When a cabinet is so beautiful it makes the heart soar and the spirits lift, is it still mere furniture? Or has it become something else entirely?
The Mother-of-Pearl cover is inspired by a glorious example of 18th-century cabinetry that features inlaid panels or marquetry taken from an earlier piece, possibly one made in the East Indies in the late 17th cen tury. The term marquetry comes from the phrase “to mark a tree” and involves applying thin decorative surface veneers onto solid wood.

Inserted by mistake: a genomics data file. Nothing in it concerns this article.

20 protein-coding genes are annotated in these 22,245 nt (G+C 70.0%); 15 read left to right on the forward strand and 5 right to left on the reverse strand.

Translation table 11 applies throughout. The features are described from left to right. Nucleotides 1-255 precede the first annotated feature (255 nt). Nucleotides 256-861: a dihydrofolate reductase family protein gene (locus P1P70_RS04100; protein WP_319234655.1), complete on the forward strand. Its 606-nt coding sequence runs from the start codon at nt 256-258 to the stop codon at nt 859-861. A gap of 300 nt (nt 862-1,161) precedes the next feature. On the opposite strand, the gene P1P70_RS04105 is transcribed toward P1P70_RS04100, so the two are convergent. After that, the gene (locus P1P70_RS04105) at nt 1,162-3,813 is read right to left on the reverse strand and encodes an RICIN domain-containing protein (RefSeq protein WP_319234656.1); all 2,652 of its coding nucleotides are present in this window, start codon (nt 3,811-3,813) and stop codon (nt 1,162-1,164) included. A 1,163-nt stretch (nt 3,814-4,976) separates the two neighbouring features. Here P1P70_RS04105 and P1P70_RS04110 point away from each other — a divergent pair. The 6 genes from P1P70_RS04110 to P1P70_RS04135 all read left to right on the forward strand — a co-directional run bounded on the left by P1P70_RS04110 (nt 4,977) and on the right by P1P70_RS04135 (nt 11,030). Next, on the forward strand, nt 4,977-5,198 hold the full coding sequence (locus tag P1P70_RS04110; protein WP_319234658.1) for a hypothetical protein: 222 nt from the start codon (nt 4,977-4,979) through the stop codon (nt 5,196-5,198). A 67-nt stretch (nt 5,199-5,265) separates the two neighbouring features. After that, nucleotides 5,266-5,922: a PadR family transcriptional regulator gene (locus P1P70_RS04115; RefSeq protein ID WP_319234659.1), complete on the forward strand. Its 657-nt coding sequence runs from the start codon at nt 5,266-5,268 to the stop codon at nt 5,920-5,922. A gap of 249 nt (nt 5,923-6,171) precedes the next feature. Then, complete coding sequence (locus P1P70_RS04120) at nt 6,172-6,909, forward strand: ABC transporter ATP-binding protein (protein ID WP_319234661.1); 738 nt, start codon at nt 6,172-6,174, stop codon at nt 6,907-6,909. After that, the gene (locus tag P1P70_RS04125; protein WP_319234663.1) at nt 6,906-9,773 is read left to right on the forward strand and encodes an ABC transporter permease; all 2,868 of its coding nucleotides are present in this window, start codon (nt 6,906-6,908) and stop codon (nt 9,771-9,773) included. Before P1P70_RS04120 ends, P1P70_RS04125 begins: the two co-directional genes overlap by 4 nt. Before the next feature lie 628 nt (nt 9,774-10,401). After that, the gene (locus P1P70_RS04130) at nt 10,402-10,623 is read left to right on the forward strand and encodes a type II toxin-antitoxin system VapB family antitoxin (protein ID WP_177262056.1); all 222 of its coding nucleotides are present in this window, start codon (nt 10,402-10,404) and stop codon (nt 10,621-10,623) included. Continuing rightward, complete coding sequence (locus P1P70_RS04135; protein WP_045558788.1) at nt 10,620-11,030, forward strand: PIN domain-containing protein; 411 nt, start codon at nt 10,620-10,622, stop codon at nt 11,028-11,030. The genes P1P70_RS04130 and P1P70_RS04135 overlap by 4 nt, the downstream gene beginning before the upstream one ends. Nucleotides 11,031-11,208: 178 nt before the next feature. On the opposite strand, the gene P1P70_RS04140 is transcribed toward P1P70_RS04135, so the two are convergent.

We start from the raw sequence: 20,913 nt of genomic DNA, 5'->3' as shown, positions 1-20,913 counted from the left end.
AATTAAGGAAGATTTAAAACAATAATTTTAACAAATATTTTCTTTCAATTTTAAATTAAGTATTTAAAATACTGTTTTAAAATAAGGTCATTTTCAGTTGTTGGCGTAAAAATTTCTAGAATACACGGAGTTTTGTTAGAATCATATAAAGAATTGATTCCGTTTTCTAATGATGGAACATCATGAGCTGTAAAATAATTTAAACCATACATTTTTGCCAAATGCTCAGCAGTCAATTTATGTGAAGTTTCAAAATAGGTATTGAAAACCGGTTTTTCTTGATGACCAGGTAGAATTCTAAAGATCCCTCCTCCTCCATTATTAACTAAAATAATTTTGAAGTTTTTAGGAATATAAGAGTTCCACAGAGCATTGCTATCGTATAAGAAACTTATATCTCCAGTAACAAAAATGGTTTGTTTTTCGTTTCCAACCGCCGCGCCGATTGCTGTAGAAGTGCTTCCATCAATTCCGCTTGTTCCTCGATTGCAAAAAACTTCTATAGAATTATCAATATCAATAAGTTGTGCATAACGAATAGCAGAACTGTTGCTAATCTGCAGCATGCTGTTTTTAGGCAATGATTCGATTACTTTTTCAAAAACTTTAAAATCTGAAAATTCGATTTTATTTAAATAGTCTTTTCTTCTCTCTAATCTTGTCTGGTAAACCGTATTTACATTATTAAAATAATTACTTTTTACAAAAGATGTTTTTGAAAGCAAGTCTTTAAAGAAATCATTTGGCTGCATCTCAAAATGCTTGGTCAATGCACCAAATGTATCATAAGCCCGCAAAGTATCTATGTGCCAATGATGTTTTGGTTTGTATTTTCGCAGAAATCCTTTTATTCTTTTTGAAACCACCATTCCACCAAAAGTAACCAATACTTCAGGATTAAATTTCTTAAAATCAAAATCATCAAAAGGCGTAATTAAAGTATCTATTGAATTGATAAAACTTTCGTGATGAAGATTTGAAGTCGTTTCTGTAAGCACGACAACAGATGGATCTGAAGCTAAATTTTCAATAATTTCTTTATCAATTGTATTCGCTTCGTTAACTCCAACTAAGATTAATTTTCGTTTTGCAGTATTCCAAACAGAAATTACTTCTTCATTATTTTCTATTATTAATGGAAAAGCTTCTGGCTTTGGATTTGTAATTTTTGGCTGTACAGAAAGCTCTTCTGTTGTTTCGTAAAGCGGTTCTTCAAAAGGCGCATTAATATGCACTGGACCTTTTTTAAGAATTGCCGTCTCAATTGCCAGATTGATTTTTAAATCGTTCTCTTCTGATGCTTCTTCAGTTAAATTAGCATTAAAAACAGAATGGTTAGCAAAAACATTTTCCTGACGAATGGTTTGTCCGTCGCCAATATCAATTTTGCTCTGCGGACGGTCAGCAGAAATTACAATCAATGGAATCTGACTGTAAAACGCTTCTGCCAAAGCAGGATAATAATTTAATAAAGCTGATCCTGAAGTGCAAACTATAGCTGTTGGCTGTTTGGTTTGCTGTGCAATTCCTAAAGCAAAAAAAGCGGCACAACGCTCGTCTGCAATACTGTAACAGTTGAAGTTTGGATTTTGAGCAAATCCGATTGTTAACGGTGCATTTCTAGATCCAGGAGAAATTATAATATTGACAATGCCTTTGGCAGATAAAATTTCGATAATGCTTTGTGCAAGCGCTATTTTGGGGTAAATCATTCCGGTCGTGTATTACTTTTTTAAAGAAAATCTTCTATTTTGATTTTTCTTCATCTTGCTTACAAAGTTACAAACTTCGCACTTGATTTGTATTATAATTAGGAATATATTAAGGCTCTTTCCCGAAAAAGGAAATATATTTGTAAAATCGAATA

Here we see a rare example of mother-of-pearl inlay used to breath taking effect. Other materials employed in marquetry include wood, metal, laminate, pearl, bone and precious stones set in dark woods, pre ferably ebony. The particular style used in our example is called Tarsia a Incastro or boulle marquetry, after French cabinetmaker André-Charles Boulle (1642–1732). He was Master cabinetmaker to King Louis XIV, and his furniture and pieces made in the boulle style are found in the world’s finest collections.